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Jane Eyre Chapter 38 Summary

Instructor: Abigail Walker

Abigail has taught writing and literature at various universities. She has an M.A. In literature from American University and an M.F.A. in English from The University of Iowa.

The final chapter of Jane Eyre further explores the love Jane and Rochester share. After bringing Adele home, Rochester's sight begins to return, and then he and Jane expand their family. The couple also discovers that Jane's cousins have found joy.

Marriage

In a simple ceremony, Jane finally marries Rochester. When they return home Jane tells the housekeeper Mary and her husband John that she has wed. Mary looks up from the chickens she is preparing and tells Jane that she saw her leave with Rochester earlier but that she had no idea where the couple was going. John insists that he knew Rochester intended to marry Jane, and when he hears of the wedding, he smiles broadly and wishes Jane happiness. Jane thanks him, handing him a bank note that Rochester wanted John and his wife to have.

Jane then leaves the kitchen to compose a letter to her cousins Diana and Mary Rivers in order to inform them of her marriage. Later, when they respond, Jane learns that they wholeheartedly support her decision to wed Rochester. Their brother St. John Rivers, on the other hand, never acknowledges Jane's wedding or mentions Rochester. Instead, in his rare letters, he simply informs Jane of his wish that she not live a life devoid of God.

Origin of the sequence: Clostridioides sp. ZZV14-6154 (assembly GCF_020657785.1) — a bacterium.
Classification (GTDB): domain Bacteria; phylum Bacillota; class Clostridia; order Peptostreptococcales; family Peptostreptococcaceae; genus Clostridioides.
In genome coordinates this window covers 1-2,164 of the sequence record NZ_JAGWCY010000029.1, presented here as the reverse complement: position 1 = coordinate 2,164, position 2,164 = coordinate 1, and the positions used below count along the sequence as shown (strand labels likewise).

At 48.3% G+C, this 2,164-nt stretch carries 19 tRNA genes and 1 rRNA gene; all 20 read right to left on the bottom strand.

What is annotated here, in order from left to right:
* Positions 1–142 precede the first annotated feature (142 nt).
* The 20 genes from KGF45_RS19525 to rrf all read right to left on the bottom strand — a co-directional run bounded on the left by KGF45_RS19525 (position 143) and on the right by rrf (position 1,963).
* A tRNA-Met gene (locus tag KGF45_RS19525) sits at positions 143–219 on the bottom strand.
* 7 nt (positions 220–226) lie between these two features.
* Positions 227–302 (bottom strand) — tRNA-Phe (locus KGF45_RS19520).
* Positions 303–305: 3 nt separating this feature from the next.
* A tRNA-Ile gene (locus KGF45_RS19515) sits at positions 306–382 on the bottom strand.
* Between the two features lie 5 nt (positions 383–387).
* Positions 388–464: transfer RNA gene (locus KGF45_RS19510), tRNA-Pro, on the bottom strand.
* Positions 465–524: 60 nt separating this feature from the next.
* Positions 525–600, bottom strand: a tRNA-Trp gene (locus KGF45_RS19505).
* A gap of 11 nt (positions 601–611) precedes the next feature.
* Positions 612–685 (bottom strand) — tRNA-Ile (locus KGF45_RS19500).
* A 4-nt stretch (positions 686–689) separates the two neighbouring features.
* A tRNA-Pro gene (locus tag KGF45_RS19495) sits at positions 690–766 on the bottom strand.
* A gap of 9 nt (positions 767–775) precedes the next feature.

Adele

While content to reveal her news to the Rivers by letter, Jane wants to inform Adele of the wedding in person. Jane requests permission from her husband to visit her new step-daughter in the boarding school where Rochester has enrolled her.

With her husband's approval, Jane sets off to visit Adele, who is overjoyed to see her former governess--especially given how unhappy the girl has been in the harsh environment of the school. Seeing how pale Adele is and how much weight she has lost, Jane decides that she must be taken away from the school.

At first, Jane tries to provide lessons for Adele at home, but Jane finds herself unable to give the girl the attention she needs because Rochester, in his blindness, requires so much of Jane's time. Consequently, she and Rochester send Adele to a school near home. Not only is she delighted to live with Jane and her father, but Adele also does well at school and grows into a very pleasant young woman.

Happiness

In addition to Jane's affectionate relationship with Adele, she has found a very special love with Rochester, a feeling which, as the years pass, only grows deeper. They spend all of their time together and never tire of each other. 'To be together is for us to be at once as free as in solitude, as gay as in company,' Jane explains.

Intensifying their commitment to each other is the fact that Jane must be Rochester's eyes. Not only does she lead him as he walks, but she also describes to him all that she sees in great detail. She is utterly devoted to him, and he loves her all the more for her tireless support.

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